Kindros said...

I'm the same way (agnostic). Don't worry to much about it. We still love you.

noura. said...

it's understandable.
this sort of thing happens to everyone.

Jacob said...

Okay, let's bring some humor to this:

Ever hear about the agnostic, dyslexic, insomniac?
He stayed up late at night wondering if there really was a dog.

Katie said...

I am glad that your family has been so supportive of you. That's exactly how it should be. I believe that everyone has got to figure out what is right for them in their own way and in their own time.

Angela said...

though we say it's for everyone, religion is a very individual endeavor. i think it's easy to expect to know all the time. but sometimes we don't. and that's really ok. i believe in a God that knows our hearts. thinking of ya always! love you

Melanie Jacobson said...

I went through this in my late twenties. I finally decided I had to make a decision after years of dithering. Am I in or out? I was only able to make that decision because in my heart of hearts, I really thought I could accept there was no God. So I made a good faith effort to read the Book of Mormon and pray every day and put everything to the test like we're taught to. And after three weeks, nothing was really happening. I was sad, for some reason. Sad that Moroni didn't come talk to me too, I guess. Instead of knowing it was true or that it wasn't, I discovered I didn't know if it was true but I wanted it to be. I went to my dad with it all. He was a branch president at the time. He was shocked. He was like, "You've been inactive for years and you start with 'Is the Book of Mormon true?' Stop asking that. Keep reading the Book of Mormon, but the only thing you should ask in your prayers at night is, 'Heavenly Father, do you love me?' Ask that until you get an answer and then ask if everything is true. Don't talk about anything else with Him. Just that one question every day."

I felt like an idiot, but for two weeks or so that's all I did. It was a little awkward, but I did it. Then I bumped into that very same chapter in Alma, and I realized it spoke exactly to me. Someone without faith but the desire to have faith. And then one night I was about to pray and ask, "Heavenly Father, do you love me?" But I realized I didn't have to. Because I knew. And then I started working on a testimony of the other stuff.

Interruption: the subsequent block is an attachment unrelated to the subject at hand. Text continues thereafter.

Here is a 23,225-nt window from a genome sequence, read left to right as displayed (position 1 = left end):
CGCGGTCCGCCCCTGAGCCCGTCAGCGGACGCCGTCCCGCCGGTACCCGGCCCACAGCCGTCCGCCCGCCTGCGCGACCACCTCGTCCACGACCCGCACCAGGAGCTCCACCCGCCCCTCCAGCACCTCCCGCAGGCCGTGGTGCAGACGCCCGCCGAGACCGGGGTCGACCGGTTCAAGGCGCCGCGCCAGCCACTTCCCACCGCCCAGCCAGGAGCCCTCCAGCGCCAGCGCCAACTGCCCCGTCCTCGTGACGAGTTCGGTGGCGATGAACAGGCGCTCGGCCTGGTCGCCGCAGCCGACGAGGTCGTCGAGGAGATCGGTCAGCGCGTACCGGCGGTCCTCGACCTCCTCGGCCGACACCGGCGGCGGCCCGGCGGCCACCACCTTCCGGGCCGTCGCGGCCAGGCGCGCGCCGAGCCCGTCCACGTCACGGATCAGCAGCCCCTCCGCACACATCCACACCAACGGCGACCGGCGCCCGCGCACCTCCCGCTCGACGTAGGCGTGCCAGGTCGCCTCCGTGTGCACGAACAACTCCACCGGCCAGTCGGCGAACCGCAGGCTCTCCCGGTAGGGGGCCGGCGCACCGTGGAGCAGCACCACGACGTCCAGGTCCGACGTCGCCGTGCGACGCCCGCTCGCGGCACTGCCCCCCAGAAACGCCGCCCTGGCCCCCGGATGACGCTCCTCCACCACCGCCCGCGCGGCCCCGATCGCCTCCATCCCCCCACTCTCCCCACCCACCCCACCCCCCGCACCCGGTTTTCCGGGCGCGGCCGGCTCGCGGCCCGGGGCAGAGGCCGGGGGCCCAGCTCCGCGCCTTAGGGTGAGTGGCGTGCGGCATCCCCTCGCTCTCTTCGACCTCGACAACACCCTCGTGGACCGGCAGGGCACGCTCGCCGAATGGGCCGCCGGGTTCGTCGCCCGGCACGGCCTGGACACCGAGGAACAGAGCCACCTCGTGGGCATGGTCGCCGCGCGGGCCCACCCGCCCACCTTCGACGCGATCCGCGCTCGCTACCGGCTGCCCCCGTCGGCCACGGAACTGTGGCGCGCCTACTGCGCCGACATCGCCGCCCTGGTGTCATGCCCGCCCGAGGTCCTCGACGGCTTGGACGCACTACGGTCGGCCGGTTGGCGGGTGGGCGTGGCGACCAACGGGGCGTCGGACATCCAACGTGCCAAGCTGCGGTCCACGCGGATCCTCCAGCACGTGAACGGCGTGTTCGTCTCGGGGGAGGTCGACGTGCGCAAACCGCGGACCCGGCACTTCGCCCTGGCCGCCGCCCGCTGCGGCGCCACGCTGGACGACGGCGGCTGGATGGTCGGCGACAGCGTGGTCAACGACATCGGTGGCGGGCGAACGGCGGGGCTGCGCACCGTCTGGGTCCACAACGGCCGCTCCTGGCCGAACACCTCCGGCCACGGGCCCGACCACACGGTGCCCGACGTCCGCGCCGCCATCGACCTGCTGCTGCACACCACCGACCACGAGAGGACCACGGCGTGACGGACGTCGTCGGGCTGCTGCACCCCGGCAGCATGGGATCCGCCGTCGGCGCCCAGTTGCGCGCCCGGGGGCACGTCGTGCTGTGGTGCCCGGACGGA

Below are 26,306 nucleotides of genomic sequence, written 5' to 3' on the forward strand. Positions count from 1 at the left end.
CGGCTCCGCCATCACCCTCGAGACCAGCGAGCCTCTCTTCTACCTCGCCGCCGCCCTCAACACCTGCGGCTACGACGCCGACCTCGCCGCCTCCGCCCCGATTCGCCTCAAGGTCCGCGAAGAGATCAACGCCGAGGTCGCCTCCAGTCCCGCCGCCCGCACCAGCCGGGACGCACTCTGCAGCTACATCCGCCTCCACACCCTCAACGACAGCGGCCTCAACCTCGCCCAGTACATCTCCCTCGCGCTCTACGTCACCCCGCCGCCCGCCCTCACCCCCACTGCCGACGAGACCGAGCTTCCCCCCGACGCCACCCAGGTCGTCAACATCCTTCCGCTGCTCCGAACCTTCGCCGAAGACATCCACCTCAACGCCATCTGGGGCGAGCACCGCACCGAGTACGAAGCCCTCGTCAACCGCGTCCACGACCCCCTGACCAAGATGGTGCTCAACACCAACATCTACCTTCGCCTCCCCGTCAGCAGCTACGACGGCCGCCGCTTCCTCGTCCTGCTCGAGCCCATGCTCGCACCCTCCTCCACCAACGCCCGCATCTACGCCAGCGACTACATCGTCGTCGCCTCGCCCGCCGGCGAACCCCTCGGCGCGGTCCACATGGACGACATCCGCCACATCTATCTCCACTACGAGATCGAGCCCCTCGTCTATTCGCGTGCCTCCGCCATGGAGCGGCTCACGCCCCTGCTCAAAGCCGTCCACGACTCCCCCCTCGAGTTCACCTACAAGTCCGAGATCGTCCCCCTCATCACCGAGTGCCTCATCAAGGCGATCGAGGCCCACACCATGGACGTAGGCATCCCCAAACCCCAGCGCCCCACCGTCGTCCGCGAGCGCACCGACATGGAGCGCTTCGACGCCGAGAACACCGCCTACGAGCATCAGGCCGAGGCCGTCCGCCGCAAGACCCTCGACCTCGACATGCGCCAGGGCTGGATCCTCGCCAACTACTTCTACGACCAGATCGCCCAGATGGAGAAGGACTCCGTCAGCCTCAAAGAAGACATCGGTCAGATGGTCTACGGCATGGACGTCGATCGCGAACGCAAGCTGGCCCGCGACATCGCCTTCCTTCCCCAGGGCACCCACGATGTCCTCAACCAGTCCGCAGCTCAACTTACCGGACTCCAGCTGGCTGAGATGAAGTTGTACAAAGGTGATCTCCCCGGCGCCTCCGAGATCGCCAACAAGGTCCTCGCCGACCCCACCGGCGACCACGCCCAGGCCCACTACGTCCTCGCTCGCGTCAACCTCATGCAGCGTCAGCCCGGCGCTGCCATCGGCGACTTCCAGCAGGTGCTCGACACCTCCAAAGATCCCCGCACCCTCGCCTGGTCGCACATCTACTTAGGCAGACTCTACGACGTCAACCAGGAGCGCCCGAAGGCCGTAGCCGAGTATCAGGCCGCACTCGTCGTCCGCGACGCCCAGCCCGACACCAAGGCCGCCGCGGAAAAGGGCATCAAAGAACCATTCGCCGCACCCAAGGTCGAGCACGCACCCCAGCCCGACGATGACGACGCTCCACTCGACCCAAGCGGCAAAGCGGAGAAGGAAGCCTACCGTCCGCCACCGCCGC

It takes courage to live fully either way. Good luck.

P.S. Longest comment I have ever written, sorry. And do you know a Dan and Maggie Fechner?

BlueCodeRed said...

Know you're not the only one. My faith goes back and forth. Sometimes my testimony is stronger then others. I have to say that I'm on the declining end at the moment. I get too hung up on the imperfections of man and that what they do/ say (or don't do/say) reflecting on the Church. It's hard at times because in the ward I am in now they aren't really stepping up to support me while my hubby is gone. I know that's not how it's supposed to work, and that it's kind of unfair to hold the Church accountable for the inaction of the membership, but that is how I feel.

Dani said...

Whoops, read this one after the last one I commented on. So that answers my question about longing for faith. I still say life would be better with faith, but wanting it is different from having it. Though alma does tell us it's a step in the right direction.

Alexandra said...

I'm not a hugger, but I'd totally give you a hug right now if we were, like, friends in real life. Haha.
I know you might feel totally alone about this, but you're not. And I'm glad you're able to talk to people about this. It's more than a lot of us have, no matter which way we're going.

Becca said...

I have all the faith in the world, but I still hate going to church and haven't been to RS for at least 6 months. For me, it's a laziness/social anxiety thing. I know it's different from your situation, but at least you know that others struggle too.

I'm trying to be better.

JustMe said...

I struggle everyday and I am beginning to think I always will. But, having said that, I've been a member for over 30 years, raised my children in the church, was sealed to my husband last year, and I strongly believe that staying active in church, even with all my struggles, was the best decision I ever made. It really is much harder for some people than it is others.

Hate RS and skip it 90% of the time - don't feel like I'm missing a thing.

Hollie said...

I'm the daughter of a preacher, and I tried so hard for years to believe in god, religion, church, something. It never happened. Kudos to you for admitting it.. so many people are bullied into believing things that don't make sense to them.

Nathan said...

Tori's ray of hope relates quite a bit, in my mind, to talks given by Elder Oaks Saturday afternoon and by President Uchtdorf Sunday morning.